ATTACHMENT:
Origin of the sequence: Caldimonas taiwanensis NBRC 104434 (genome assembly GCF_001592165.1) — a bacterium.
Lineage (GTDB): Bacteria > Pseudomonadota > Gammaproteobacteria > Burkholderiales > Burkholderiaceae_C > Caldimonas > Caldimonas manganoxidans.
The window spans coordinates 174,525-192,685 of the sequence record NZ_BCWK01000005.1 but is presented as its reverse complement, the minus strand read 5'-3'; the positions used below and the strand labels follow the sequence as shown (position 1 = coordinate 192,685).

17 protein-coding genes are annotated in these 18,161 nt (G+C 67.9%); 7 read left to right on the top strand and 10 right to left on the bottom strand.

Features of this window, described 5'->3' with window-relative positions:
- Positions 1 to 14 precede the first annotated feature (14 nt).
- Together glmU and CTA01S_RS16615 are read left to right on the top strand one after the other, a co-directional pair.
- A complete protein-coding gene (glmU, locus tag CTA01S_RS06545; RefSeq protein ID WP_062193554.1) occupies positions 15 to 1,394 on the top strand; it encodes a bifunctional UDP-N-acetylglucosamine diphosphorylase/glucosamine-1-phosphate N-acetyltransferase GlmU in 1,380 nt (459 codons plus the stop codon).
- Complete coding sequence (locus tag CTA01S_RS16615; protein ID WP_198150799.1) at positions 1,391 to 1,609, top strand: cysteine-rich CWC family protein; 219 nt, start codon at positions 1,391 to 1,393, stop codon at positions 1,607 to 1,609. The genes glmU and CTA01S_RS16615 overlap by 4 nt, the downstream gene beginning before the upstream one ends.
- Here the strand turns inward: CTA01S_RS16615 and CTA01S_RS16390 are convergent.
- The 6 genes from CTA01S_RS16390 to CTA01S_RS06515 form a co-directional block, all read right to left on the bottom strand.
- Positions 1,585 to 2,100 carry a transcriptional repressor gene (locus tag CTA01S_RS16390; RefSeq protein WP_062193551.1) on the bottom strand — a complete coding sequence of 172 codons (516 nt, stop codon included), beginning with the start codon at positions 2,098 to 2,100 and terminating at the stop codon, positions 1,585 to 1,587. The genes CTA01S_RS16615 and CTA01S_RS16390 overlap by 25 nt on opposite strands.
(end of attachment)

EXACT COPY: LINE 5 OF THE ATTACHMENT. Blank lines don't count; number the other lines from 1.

Features of this window, described 5'->3' with window-relative positions: